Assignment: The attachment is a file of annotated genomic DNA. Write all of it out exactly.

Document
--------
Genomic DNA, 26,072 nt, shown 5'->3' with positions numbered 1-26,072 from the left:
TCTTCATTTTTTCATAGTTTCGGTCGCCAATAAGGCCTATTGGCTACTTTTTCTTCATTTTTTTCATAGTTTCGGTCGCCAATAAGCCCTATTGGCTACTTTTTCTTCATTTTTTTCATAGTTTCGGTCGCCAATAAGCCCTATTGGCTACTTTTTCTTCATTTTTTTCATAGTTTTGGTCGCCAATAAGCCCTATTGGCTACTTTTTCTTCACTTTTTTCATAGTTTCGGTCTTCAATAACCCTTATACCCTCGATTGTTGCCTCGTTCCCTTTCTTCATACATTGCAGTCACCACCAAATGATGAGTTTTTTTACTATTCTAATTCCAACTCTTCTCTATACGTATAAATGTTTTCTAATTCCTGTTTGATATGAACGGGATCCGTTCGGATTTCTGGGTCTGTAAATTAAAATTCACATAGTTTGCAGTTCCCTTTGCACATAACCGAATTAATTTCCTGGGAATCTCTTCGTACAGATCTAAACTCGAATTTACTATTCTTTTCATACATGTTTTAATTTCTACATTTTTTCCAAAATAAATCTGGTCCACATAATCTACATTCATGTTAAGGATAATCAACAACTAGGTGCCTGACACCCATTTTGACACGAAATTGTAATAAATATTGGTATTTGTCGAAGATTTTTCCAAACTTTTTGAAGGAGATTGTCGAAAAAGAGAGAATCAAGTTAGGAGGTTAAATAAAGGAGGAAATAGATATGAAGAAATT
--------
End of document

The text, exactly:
Genomic DNA, 26,072 nt, shown 5'->3' with positions numbered 1-26,072 from the left:
TCTTCATTTTTTCATAGTTTCGGTCGCCAATAAGGCCTATTGGCTACTTTTTCTTCATTTTTTTCATAGTTTCGGTCGCCAATAAGCCCTATTGGCTACTTTTTCTTCATTTTTTTCATAGTTTCGGTCGCCAATAAGCCCTATTGGCTACTTTTTCTTCATTTTTTTCATAGTTTTGGTCGCCAATAAGCCCTATTGGCTACTTTTTCTTCACTTTTTTCATAGTTTCGGTCTTCAATAACCCTTATACCCTCGATTGTTGCCTCGTTCCCTTTCTTCATACATTGCAGTCACCACCAAATGATGAGTTTTTTTACTATTCTAATTCCAACTCTTCTCTATACGTATAAATGTTTTCTAATTCCTGTTTGATATGAACGGGATCCGTTCGGATTTCTGGGTCTGTAAATTAAAATTCACATAGTTTGCAGTTCCCTTTGCACATAACCGAATTAATTTCCTGGGAATCTCTTCGTACAGATCTAAACTCGAATTTACTATTCTTTTCATACATGTTTTAATTTCTACATTTTTTCCAAAATAAATCTGGTCCACATAATCTACATTCATGTTAAGGATAATCAACAACTAGGTGCCTGACACCCATTTTGACACGAAATTGTAATAAATATTGGTATTTGTCGAAGATTTTTCCAAACTTTTTGAAGGAGATTGTCGAAAAAGAGAGAATCAAGTTAGGAGGTTAAATAAAGGAGGAAATAGATATGAAGAAATT